- Colonel Urube Ishikawa in G Gundam.
- Kirei Kotomine in Fate/stay night, though neither Rin nor Shirou trust him very much anyway.
- Words Worth: Both Tessio of the Shadow Tribe and Menza of the Light tribe, who are later revealed to be two halves of the same entity, who is pushing the tribes to remain in a constant state of war to keep the Words Worth Tablet prophecy from being fulfilled.
- Big Bad Albert Maverick from Tiger & Bunny is this to Barnaby. He steers Barnaby to become a highly marketable (and easily-manipulated) corporate-sponsored superhero who works tirelessly for the company and TV channel of which he is the CEO. Barnaby constantly looks to Maverick for guidance (and obviously considers him to be a Parental Substitute) for more than two-thirds of the series.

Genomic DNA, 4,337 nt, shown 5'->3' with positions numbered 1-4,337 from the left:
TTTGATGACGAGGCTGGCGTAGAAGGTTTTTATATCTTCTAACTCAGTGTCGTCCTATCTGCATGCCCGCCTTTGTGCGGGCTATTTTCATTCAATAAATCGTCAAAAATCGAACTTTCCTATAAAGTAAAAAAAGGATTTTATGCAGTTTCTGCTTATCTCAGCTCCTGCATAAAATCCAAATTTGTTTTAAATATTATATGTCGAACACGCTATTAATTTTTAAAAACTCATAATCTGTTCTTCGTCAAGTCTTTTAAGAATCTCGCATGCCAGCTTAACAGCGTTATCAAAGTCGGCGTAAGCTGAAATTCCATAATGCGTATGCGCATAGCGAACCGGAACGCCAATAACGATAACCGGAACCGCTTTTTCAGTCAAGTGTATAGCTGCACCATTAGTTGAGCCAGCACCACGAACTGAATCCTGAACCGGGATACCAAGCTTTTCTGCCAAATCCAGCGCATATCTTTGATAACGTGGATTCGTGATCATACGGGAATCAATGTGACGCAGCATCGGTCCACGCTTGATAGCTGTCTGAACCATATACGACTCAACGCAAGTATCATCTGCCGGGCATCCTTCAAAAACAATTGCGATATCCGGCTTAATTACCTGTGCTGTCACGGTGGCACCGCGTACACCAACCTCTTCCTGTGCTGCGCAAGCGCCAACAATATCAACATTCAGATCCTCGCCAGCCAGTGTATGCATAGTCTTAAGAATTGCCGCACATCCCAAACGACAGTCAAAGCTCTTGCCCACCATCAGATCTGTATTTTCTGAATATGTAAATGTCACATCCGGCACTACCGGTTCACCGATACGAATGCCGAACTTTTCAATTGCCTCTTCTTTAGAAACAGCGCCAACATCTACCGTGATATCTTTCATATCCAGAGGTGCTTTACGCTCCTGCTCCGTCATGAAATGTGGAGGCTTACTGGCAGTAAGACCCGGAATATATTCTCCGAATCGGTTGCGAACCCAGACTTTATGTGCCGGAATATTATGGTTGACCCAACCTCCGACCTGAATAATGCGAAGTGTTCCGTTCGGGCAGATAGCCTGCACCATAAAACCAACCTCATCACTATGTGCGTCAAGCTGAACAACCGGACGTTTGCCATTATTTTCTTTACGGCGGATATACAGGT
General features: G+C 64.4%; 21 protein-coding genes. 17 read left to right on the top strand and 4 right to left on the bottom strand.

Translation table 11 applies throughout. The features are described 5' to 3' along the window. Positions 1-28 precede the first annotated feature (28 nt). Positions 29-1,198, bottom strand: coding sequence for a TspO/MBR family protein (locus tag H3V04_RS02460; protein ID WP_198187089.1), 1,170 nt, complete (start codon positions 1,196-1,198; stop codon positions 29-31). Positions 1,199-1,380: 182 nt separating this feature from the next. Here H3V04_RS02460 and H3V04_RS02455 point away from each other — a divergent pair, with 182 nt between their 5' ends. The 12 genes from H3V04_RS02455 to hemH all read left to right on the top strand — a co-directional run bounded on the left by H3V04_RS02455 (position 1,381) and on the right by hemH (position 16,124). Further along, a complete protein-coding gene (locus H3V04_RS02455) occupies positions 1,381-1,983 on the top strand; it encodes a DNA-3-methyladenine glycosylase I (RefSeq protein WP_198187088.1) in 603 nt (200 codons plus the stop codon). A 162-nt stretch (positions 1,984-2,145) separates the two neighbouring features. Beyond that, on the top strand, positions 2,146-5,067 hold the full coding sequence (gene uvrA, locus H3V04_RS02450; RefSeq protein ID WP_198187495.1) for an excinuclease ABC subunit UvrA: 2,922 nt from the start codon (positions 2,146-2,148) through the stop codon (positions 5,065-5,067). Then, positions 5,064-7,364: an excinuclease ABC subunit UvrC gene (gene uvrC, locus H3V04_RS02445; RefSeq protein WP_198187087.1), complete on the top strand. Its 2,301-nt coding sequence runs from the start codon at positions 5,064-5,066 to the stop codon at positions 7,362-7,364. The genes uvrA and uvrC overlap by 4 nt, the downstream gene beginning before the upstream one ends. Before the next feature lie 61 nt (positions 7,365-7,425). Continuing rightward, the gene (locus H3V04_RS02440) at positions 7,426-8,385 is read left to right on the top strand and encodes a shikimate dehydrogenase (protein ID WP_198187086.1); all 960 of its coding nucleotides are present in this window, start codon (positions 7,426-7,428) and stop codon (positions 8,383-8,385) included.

- Haazen in Knights of the Old Republic. He manipulates Lucien Draay into doing some truly nasty things — including ordering the deaths of several of his colleagues apprentices and trying to kill his own — because that was supposed to prevent the return of the Sith. Turns out Haazen was Sith himself, and was aiming to both control the Jedi through Lucien and generally spit on the grave of Barrison Draay, Lucien's father and Haazen's one-time friend-turned-rival.
- In Bookhunter, after the Library Police finally retrieve the stolen book, Agent Bay realizes that the stolen copy was actually another forgery—because the original book had already been stolen by the Chief of Library Security.